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Saturday, November 28, 2020
UNITED NATIONS, Dec 1 2015 (IPS) - “Africa is particularly vulnerable to the effects of climate change,” said Secretary-General Ban Ki-moon during a high-level meeting on Africa and climate change at COP21.
The meeting, held as part of the climate change talks in Paris, brought together African leaders to discuss actions to tackle climate change in the continent.
Ban warned of the particular climate change impacts in Africa, stating: “Much of its economy depends on a climate-sensitive natural resource base, including rain-fed subsistence agriculture.”
“Disruptions in food or water supplies pose serious risks not only for your economies but also for political stability, particularly in fragile states,” he continued.
According to the African Development Bank (AfDB), approximately seven in ten Africans depend on agriculture for their livelihoods, a sector particularly susceptible to the effects of climate change as over 90 percent of the continent’s agriculture relies on rainfall.
The Intergovernmental Panel on Climate Change (IPCC) also revealed that by 2020, crop yields from some African nations could be reduced by up to 50 percent, exacerbating food insecurity, malnutrition, and poverty.
High levels of poverty already subsist in the continent, making even the slightest weather changes lead to disastrous effects.
Changes in rainfall will also reduce water availability. By 2050, approximately 350 to 600 million people in Africa are projected to experienced increased water stress due to climate change.
AfDB noted that rising sea levels will also threaten some of Africa’s biggest cities including Accra, Dar es Salaam, and Lagos which alone constitute approximately 24 million residents.
“There is a lot of work to do here in Paris, and the stakes are very high, especially for the most vulnerable people and countries,” Ban told top African government officials.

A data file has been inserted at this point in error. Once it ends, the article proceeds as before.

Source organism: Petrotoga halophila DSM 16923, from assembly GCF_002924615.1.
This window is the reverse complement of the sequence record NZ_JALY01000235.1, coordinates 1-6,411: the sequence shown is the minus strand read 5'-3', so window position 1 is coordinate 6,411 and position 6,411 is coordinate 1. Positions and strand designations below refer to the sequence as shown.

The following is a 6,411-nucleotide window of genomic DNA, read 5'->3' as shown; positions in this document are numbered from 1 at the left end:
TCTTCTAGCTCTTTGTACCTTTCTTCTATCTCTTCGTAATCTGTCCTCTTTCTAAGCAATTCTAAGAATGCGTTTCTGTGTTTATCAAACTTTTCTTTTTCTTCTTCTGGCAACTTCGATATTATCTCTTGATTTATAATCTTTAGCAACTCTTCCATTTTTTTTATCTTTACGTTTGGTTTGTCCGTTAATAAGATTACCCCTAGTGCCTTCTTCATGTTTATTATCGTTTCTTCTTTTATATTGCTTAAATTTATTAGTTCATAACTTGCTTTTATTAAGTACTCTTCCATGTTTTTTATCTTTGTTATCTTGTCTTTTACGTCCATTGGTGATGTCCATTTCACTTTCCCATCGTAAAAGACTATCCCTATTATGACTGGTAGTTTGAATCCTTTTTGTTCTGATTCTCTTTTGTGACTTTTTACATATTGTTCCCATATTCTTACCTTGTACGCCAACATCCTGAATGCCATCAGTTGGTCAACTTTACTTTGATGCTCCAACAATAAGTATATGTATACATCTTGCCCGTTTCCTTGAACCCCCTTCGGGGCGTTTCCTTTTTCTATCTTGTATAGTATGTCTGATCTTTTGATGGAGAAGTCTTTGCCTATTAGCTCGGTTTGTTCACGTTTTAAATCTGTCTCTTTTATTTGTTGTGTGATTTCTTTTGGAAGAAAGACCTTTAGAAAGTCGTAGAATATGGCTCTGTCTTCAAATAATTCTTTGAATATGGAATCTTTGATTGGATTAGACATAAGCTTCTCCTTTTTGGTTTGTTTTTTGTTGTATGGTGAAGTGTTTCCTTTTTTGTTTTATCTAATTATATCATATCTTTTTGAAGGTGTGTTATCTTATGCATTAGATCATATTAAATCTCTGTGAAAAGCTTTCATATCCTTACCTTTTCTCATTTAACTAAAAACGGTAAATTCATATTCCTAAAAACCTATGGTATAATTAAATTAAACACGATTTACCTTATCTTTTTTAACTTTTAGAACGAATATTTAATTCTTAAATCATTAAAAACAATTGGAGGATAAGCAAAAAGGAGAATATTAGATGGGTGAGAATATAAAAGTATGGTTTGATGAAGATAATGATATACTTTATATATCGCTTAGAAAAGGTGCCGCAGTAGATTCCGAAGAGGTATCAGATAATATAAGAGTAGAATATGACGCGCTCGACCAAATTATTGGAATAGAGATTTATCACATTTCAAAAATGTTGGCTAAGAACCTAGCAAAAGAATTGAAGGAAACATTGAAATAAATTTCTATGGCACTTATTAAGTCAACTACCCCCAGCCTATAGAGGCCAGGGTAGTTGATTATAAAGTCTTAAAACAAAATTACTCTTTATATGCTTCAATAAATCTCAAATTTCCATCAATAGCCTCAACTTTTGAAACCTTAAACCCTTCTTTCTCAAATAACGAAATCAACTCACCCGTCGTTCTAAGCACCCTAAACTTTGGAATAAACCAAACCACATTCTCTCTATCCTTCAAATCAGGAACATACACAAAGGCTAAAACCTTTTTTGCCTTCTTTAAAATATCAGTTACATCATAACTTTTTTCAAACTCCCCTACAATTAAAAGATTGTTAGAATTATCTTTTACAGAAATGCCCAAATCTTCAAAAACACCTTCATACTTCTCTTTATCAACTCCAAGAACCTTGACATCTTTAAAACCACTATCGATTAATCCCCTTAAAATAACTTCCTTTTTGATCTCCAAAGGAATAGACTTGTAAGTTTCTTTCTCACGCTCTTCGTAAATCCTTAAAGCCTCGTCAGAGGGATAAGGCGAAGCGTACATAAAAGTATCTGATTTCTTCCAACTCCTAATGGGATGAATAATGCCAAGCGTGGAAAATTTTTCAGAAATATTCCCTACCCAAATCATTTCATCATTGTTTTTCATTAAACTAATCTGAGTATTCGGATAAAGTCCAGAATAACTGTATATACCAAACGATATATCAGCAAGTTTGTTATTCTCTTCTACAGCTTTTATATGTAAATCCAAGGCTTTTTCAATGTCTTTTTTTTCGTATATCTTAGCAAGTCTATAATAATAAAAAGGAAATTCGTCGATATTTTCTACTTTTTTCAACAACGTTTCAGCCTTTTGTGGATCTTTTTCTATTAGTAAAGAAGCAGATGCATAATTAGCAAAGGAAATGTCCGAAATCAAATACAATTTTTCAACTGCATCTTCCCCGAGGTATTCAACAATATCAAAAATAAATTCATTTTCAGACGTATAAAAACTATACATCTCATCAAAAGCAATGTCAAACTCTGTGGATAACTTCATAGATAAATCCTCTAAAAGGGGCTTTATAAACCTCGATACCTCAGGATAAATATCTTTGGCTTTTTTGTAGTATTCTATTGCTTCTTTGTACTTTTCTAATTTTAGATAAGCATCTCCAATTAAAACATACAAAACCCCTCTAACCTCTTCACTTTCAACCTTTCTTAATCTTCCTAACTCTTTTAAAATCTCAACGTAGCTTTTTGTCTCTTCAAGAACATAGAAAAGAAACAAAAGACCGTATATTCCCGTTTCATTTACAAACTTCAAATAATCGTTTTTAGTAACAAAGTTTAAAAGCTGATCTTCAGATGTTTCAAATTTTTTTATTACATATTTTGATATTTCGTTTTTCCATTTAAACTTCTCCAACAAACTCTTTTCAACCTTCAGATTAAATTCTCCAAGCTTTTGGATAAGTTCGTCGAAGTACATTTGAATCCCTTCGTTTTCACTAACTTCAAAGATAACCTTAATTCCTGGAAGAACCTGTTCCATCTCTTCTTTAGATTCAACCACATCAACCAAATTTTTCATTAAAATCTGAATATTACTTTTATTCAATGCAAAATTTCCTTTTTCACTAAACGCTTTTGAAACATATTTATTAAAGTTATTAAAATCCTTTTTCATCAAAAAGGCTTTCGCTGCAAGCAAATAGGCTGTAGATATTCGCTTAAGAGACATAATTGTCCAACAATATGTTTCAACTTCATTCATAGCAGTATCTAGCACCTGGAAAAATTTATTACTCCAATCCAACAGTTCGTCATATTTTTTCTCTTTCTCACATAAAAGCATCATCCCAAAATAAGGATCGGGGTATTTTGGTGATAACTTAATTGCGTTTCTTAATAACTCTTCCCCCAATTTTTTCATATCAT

Ban highlighted the work already being done to mitigate climate change by African nations including the Africa Renewable Energy Initiative which aims to increase renewable energy generation capacity within the continent.
However, AfDB warned in its COP21 position paper that Africa’s development gains may reverse without an agreement that limits global warming to 1.5 degrees Celsius and provides financial assistance to help countries adapt and build resilience to climate change.
“Much more needs to be done to increase Africa’s access to climate finance,” said President of the AfDB Group Akinwumi Adesina.
The United Nations Environment Programme (UNEP) has estimated that climate change adaptation will annually cost approximately 7 to 15 billion dollars by 2020 in Africa. This will increase to 15 to 18 billion dollars in the following decade if average global warming continues to rise.
So far, African nations have received 516 million dollars per year, or 4 percent, for climate finance.
Adesina stated that the Bank will triple its annual climate financing to reach 5 billion dollars a year by 2020.
During the high-level meeting, France’s President François Hollande said his government will double investments in renewable energy generation in the continent to 2 billion euros between 2016 and 2020.
Hollande added that France would triple its contribution to other climate challenges in Africa to 1 billion euros per year by 2020.
UN Chief urged for sustained work and partnership in the battle against climate change. “There is still time to change course,” Ban said.
“I call on all the world’s political leaders to bridge the gaps, find consensus, keep ambition high and uphold their commitment to reach the agreement the world needs to secure our common future,” he concluded.
Though communities across Africa are at great risk to climate change, the continent only produces 4 percent of the world’s greenhouse gases.
AfDB and African leaders have thus called on developed nations to fulfill their pledge of providing 100 billion annually by 2020 towards climate change action in developing countries.
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